Raymond Chandler had an axiom when he was writing his hard-boiled detective novels- “When in doubt, have a man with a gun come through the door.” This must be the only writing advice ever given to the scripters of the Chow Yun-Fat action film Bulletproof Monk, as the bad guys seem to burst in on the heroes at regular intervals for no other reason than to keep the plot moving along.
Asian action star Chow Yun-Fat portrays a monk who has given up everything, including his name to guard a mystical scroll that would grant its reader unlimited power. For the past 60 years he has been pursued by, Strucker (Karl Roden) the Nazi officer who killed the other initiates from the monk’s temple in his quest to seize the scroll. In modern day New York, the monk meets up with Kar (Seann William Scott), a small time thief who learned martial arts from old Shaw Brothers movies. Along with a rich girl looking for excitement (and who also just happens to know martial arts), the two race to keep the Nazis from discovering the secret of the scroll.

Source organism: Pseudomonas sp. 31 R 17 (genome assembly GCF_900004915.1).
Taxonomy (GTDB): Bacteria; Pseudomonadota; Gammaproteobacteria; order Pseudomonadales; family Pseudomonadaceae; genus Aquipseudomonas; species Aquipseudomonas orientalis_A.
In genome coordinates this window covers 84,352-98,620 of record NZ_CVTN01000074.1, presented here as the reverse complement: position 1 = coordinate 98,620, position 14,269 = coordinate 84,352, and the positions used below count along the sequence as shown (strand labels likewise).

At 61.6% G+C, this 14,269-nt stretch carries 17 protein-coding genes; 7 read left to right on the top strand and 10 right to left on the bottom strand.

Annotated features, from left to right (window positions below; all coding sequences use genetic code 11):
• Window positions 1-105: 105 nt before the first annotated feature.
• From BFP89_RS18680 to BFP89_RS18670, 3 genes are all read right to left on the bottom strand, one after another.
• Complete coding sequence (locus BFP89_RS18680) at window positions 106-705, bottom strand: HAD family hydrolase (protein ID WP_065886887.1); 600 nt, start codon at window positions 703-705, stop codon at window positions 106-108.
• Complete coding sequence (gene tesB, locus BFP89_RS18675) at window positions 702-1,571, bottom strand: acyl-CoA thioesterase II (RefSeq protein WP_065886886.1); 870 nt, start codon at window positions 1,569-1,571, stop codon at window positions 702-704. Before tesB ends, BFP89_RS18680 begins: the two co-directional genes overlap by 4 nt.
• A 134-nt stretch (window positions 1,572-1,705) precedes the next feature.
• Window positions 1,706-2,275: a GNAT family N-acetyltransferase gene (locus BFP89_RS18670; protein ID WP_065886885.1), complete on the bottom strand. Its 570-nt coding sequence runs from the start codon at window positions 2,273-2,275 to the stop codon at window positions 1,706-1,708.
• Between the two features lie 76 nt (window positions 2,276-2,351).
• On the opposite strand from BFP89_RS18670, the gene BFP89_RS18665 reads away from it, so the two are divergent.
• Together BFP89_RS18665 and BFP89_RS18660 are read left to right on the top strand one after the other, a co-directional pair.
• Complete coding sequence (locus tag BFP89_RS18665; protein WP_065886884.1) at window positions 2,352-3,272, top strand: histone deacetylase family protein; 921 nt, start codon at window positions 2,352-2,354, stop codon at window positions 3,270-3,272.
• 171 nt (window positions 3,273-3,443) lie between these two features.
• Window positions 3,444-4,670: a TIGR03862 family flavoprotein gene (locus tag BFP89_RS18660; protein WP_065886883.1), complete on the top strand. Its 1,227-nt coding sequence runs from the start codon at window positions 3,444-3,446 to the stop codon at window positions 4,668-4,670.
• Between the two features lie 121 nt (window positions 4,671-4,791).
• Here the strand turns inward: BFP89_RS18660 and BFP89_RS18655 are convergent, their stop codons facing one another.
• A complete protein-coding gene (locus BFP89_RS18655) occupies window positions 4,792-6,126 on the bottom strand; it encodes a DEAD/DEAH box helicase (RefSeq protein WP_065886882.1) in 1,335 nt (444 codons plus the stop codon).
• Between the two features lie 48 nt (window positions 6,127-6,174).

Yun-Fat turns in his best English language performance yet, imbuing his monk with a dry sense of humor and manages to establish a good chemistry with Scott. The pair establish a camaraderie that is enjoyable to watch.
Unfortunately, these two likeable characters are stuck in a story that doesn’t make a whole lot of sense. The lead nazi and his statuesque Aryian granddaughter are fairly one-dimensional. Although Strucker has devoted his life to gaining the scroll, we’re given no real reason why his granddaughter has joined in his mad quest. (And where are her parents in all of this?) Instead, the villains show up whenever the plot needs to be moved along. It seems that the writers have forgotten that the story should be dictated by the characters’ actions, not the character’s actions be dictated by the story’s needs.
As befitting a movie with this title, the fight scenes are immaculately staged by Wei Tung, who has also choreographed the fighting sequences in this past year’s Academy Award nominee for best foreign language film Hero (Set to be released in the United States in the fall). The film’s opener set upon a rope bridge over a deep chasm is an eye-opener that it takes the movie almost half its running time to recover from. Additional fight scenes involving a rooftop and a helicopter and another set on some scaffolding are impressive. If only as much effort had been put into the film’s story as they did with the action choreography the viewer might have been better served.